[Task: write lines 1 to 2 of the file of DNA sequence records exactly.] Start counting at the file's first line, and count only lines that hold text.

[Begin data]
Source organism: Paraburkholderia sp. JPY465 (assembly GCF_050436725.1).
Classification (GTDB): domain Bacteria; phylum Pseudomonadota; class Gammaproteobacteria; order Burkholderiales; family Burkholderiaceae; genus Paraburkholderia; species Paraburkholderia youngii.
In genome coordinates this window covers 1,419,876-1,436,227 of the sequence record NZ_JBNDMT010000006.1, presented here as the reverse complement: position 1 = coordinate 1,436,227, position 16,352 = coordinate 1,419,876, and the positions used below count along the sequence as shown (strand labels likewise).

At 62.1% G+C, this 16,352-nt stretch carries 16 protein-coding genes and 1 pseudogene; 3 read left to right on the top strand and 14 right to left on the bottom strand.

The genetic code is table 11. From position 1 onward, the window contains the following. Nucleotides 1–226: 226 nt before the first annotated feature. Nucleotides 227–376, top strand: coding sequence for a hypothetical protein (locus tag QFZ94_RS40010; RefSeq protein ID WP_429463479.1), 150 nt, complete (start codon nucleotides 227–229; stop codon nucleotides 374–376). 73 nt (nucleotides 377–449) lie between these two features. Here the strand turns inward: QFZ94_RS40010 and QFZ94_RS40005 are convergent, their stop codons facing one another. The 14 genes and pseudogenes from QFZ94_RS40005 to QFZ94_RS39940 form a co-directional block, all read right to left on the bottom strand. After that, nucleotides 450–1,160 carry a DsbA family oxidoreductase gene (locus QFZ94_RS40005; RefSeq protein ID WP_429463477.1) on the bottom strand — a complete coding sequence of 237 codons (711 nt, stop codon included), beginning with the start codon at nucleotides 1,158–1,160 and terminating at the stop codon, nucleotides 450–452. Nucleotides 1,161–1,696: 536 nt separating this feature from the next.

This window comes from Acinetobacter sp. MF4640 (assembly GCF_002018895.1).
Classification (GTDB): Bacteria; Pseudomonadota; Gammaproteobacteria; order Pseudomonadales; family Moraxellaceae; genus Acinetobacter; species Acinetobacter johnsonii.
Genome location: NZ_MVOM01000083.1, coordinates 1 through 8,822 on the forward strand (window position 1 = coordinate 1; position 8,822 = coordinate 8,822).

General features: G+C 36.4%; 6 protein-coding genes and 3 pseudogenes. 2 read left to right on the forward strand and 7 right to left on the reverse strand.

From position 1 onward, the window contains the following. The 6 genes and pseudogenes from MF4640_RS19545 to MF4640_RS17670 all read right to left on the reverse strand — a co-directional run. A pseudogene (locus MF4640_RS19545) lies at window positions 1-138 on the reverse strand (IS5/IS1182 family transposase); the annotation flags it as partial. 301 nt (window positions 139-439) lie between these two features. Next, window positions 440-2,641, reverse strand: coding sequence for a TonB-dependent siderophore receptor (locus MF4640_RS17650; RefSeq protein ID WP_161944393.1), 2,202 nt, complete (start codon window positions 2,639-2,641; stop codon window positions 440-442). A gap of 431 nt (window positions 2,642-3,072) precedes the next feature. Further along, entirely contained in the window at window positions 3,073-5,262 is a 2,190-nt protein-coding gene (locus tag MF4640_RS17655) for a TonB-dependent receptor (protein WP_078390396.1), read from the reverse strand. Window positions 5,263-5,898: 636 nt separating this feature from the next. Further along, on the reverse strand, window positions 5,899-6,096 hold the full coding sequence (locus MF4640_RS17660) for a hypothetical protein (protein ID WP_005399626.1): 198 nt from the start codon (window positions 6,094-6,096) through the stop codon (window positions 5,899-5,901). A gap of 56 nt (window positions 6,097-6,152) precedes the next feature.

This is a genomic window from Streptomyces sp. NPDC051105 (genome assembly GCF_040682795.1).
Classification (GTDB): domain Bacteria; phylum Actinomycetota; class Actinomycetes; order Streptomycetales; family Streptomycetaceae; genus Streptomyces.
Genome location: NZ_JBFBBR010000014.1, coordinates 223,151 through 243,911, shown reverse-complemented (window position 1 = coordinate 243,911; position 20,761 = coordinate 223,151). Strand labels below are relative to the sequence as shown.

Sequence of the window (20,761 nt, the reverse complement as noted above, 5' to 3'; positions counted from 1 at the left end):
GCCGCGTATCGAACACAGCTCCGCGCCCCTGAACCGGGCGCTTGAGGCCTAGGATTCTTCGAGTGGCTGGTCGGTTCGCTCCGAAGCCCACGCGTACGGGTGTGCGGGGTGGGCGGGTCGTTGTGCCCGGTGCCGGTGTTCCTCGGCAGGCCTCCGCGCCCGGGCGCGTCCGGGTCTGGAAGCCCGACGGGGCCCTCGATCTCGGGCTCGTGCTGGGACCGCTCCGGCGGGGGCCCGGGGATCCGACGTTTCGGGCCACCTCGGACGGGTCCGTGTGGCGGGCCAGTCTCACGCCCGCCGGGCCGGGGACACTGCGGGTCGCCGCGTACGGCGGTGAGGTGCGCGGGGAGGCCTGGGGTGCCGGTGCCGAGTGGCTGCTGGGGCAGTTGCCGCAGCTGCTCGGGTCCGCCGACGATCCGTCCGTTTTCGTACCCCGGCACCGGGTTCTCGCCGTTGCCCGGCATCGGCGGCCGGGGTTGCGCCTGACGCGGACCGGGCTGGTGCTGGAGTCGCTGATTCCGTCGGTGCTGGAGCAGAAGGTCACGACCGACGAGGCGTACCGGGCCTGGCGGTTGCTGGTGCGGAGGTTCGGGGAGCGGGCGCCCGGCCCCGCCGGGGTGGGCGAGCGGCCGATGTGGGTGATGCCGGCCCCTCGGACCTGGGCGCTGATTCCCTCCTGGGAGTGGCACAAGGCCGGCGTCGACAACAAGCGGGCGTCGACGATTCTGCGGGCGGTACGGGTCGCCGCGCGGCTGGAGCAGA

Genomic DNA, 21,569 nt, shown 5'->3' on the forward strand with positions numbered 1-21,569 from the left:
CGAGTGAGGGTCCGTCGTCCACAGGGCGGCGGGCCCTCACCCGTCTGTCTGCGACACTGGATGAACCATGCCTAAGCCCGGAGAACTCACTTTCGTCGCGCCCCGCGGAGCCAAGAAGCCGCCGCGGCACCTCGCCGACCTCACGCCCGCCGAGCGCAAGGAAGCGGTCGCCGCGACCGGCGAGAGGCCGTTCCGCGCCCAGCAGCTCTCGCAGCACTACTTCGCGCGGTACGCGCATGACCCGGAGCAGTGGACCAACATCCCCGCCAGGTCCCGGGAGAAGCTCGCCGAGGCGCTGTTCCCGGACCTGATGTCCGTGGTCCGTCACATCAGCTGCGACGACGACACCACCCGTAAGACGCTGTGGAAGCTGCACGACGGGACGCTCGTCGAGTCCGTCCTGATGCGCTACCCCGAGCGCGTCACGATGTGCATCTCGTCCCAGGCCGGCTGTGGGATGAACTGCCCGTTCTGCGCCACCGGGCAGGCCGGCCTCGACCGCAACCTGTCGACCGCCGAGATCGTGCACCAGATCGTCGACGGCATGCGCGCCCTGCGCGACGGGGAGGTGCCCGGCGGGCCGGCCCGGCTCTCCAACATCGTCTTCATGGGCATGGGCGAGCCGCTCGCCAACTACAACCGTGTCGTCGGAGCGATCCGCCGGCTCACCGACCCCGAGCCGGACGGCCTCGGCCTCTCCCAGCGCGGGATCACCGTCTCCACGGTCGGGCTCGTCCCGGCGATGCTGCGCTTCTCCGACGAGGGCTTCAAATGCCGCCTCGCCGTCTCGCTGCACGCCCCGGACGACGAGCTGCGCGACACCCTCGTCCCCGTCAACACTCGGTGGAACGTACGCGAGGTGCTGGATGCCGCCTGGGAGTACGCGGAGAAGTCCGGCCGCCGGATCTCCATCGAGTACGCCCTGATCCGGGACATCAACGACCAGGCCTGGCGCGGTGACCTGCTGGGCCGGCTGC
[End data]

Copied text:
Source organism: Paraburkholderia sp. JPY465 (assembly GCF_050436725.1).
Classification (GTDB): domain Bacteria; phylum Pseudomonadota; class Gammaproteobacteria; order Burkholderiales; family Burkholderiaceae; genus Paraburkholderia; species Paraburkholderia youngii.